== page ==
Another thing I did was the "redneck waxoyl" treatment. I thought it was a good idea and later made fun of myself for doing it but looking back now, that shit actually worked. Diesel fuel and paraffin wax, heated on a hot plate and painted on a cleaned frame. Every part that got that crap painted on it stayed nice and clean. I would do it again and still laugh at myself.
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  #7  
Old January 16th, 2014, 12:56 AM
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Quote:
Originally Posted by chris snell View Post
I can't comment regarding rust repair but I have a method for rust prevention. My previous truck, a 94 NAS, had very little rust when I sold it. This truck had lived in the mountains of Utah for two years and in Colorado for three. I was totally fanatical about washing this truck. If I ever drove it on a road with snow, it was at the car wash as soon as the roads were dry. I went to the credit card washes and typically spent $15-20 at a time washing the truck. No matter how windy and how cold and shitty it was, I was out there washing my truck to keep the salt off. It did a very nice job.

Another thing I did was the "redneck waxoyl" treatment. I thought it was a good idea and later made fun of myself for doing it but looking back now, that shit actually worked. Diesel fuel and paraffin wax, heated on a hot plate and painted on a cleaned frame. Every part that got that crap painted on it stayed nice and clean. I would do it again and still laugh at myself.
That's funny... I didn't realize that was yours Chris, I remember drooling over it when Expo Journal or something of the like posted its for sale ad online.
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  #8  
Old January 16th, 2014, 01:14 AM
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Quote:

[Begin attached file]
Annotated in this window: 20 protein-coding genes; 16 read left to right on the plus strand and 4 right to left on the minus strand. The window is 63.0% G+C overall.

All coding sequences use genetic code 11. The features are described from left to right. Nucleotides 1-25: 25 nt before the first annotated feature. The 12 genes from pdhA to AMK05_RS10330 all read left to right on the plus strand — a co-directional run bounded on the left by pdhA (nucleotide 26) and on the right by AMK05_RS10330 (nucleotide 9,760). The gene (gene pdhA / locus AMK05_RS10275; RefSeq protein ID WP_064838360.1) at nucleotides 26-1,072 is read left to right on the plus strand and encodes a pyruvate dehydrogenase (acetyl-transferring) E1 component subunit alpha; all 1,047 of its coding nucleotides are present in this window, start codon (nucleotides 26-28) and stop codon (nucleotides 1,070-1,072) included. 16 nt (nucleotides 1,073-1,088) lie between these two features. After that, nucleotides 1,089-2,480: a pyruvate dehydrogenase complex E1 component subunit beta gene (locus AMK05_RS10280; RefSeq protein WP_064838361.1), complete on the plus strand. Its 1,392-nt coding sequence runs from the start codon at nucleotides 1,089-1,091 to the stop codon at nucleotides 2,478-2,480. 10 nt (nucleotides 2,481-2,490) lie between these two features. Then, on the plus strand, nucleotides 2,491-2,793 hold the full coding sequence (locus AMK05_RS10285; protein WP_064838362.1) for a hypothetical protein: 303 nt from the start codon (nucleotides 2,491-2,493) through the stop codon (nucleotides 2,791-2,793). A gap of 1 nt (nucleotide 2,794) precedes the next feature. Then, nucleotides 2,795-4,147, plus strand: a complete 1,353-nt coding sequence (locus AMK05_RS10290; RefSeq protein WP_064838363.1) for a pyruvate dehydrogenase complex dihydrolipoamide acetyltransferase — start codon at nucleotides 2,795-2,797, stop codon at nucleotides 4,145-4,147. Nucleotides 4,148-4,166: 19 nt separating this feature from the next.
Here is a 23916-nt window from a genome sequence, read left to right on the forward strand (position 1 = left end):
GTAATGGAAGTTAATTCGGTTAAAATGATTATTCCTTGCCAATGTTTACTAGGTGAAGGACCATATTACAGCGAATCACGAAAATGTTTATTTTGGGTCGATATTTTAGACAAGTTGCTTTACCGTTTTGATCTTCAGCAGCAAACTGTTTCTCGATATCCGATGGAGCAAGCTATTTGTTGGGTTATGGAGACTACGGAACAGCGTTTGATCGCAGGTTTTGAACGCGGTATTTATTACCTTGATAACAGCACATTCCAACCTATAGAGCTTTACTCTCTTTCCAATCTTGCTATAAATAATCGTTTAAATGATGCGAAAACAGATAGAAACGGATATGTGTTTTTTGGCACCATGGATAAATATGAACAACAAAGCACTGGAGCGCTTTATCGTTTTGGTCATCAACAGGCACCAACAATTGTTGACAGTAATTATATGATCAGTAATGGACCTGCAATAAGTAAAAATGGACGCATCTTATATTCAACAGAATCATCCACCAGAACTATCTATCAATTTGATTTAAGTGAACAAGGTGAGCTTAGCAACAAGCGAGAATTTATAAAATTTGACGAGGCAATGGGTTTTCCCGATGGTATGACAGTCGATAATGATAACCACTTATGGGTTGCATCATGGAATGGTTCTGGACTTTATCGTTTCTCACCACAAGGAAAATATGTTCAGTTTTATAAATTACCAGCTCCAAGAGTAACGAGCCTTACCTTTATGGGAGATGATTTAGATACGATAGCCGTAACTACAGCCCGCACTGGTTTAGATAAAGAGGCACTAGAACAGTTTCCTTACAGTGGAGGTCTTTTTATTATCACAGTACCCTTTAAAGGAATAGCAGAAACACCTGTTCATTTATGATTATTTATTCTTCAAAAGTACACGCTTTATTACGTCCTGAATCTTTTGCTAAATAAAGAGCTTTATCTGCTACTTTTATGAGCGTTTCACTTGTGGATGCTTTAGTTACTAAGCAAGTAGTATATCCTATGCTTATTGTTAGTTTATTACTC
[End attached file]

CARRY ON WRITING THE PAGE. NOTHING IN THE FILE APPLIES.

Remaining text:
Originally Posted by Z.G View Post
That's funny... I didn't realize that was yours Chris, I remember drooling over it when Expo Journal or something of the like posted its for sale ad online.
For some reason I thought I'd met you and you'd ridden in my old truck but I was confusing you with Taylor, who I met at SCARR in 2010:

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  #9  
Old January 16th, 2014, 01:15 AM
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The running boards were a dealer installed option. Most did not have them, most of those that did rusted away by now. They are crap.
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  #10  
Old January 16th, 2014, 07:08 AM
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It is common for the passenger side to rust out first. Due to the crown of the road, water runs off to the right side of the road (left side in the UK) so it is typically wetter. As such, the front passenger side tire kicks up more water/salt/crude than the driver side.
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  #11  
Old January 16th, 2014, 07:25 AM
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Just the way it goes. My driver side step rusted thru to the point of no repair. The passenger side was rusted and bubbly but still solid.

You can find new ones starting around $300 if you look around.

I replaced mine a couple months ago. Fairly simple (except for some rusty bolts/nuts).

I most likely will pick up another set assuming at some point they'll go again and at that point they'll probably be NLA.
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Old January 16th, 2014, 07:51 AM
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My Dad would drive to work 25 miles along a road that ran by the sea.
Drive home using an inland route.
The side of the car facing the coast every day always rusted faster than the other side.

Explain.
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  #13  
Old January 16th, 2014, 08:26 AM
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I have nothing to add except to say that running boards are far and away one of the dopiest accessories on any vehicle. They add nothing useful. Right up there with highway pegs on a Harley.